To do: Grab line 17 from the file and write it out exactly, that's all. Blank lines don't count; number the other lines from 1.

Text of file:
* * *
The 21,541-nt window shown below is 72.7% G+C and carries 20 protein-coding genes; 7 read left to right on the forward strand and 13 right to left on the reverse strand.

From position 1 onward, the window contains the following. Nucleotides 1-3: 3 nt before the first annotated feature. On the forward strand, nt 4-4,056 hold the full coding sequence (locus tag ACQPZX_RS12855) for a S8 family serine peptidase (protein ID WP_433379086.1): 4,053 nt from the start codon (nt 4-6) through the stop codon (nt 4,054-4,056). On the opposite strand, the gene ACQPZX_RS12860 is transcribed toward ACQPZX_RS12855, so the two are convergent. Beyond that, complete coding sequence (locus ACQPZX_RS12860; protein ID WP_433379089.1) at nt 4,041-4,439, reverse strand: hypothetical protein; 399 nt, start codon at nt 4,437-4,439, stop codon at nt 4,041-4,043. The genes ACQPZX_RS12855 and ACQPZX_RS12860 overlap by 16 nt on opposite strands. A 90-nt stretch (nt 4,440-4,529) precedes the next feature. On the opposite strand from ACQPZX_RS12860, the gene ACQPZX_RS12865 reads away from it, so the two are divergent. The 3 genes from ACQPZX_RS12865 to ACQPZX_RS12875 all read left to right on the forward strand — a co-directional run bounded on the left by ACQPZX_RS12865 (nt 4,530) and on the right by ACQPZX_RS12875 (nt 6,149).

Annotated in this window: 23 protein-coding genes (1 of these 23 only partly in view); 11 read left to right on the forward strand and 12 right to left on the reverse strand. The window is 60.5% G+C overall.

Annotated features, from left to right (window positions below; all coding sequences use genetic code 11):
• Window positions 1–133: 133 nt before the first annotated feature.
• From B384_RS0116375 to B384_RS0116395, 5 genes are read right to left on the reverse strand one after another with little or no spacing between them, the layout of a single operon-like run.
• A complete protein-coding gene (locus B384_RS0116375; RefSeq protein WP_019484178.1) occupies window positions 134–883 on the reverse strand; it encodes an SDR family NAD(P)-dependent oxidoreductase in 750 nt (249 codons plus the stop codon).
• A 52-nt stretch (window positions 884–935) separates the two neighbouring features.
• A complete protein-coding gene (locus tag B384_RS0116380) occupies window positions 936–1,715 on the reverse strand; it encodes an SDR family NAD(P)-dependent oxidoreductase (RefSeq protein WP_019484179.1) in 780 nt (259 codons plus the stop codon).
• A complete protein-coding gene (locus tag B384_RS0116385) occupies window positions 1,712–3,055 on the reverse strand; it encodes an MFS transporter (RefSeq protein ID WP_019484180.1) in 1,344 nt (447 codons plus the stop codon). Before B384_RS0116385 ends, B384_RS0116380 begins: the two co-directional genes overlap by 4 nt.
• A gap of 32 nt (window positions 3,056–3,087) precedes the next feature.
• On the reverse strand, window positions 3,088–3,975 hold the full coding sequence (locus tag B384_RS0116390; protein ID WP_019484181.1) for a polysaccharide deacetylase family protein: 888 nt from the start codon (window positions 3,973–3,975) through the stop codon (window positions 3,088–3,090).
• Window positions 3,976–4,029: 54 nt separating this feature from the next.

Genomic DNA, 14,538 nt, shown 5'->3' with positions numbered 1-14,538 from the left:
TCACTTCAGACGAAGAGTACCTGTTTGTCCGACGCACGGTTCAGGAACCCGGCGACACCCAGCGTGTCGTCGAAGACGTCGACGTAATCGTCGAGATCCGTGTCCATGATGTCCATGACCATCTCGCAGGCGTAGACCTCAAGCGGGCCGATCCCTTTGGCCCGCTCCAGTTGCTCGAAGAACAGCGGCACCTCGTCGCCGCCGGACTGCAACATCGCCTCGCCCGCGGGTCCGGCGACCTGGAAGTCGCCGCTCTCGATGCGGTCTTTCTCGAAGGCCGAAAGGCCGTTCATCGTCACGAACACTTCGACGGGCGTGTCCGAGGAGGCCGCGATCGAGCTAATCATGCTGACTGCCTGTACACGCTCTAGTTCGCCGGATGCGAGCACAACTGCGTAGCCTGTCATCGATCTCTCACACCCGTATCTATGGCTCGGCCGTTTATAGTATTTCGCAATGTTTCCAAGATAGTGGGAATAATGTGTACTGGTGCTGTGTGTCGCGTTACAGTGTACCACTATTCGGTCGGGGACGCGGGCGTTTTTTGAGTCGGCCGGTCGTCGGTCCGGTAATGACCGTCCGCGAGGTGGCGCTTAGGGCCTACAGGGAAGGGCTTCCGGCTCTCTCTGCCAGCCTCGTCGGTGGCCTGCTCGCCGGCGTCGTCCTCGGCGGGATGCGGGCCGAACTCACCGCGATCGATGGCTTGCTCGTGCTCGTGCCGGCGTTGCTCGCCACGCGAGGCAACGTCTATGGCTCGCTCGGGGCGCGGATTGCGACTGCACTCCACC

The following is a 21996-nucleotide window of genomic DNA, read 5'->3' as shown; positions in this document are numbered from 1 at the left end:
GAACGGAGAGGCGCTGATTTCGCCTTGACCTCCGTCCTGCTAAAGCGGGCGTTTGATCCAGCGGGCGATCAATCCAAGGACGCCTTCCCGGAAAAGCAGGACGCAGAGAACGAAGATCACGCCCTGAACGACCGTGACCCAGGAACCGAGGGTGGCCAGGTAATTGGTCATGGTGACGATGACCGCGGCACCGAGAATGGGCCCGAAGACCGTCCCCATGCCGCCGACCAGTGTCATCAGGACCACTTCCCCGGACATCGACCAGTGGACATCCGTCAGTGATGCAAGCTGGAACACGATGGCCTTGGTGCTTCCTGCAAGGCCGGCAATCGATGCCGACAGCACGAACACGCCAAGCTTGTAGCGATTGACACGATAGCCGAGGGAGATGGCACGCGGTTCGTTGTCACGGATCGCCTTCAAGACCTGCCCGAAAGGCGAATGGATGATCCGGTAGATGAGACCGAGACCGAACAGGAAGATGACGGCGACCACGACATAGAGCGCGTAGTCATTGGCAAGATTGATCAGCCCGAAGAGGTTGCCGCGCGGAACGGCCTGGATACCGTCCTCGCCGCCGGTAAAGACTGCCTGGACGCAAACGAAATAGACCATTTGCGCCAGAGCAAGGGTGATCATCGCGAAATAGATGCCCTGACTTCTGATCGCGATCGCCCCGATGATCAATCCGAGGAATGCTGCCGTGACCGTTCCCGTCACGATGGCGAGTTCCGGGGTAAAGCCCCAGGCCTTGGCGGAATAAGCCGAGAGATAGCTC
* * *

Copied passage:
GAACGGAGAGGCGCTGATTTCGCCTTGACCTCCGTCCTGCTAAAGCGGGCGTTTGATCCAGCGGGCGATCAATCCAAGGACGCCTTCCCGGAAAAGCAGGACGCAGAGAACGAAGATCACGCCCTGAACGACCGTGACCCAGGAACCGAGGGTGGCCAGGTAATTGGTCATGGTGACGATGACCGCGGCACCGAGAATGGGCCCGAAGACCGTCCCCATGCCGCCGACCAGTGTCATCAGGACCACTTCCCCGGACATCGACCAGTGGACATCCGTCAGTGATGCAAGCTGGAACACGATGGCCTTGGTGCTTCCTGCAAGGCCGGCAATCGATGCCGACAGCACGAACACGCCAAGCTTGTAGCGATTGACACGATAGCCGAGGGAGATGGCACGCGGTTCGTTGTCACGGATCGCCTTCAAGACCTGCCCGAAAGGCGAATGGATGATCCGGTAGATGAGACCGAGACCGAACAGGAAGATGACGGCGACCACGACATAGAGCGCGTAGTCATTGGCAAGATTGATCAGCCCGAAGAGGTTGCCGCGCGGAACGGCCTGGATACCGTCCTCGCCGCCGGTAAAGACTGCCTGGACGCAAACGAAATAGACCATTTGCGCCAGAGCAAGGGTGATCATCGCGAAATAGATGCCCTGACTTCTGATCGCGATCGCCCCGATGATCAATCCGAGGAATGCTGCCGTGACCGTTCCCGTCACGATGGCGAGTTCCGGGGTAAAGCCCCAGGCCTTGGCGGAATAAGCCGAGAGATAGCTC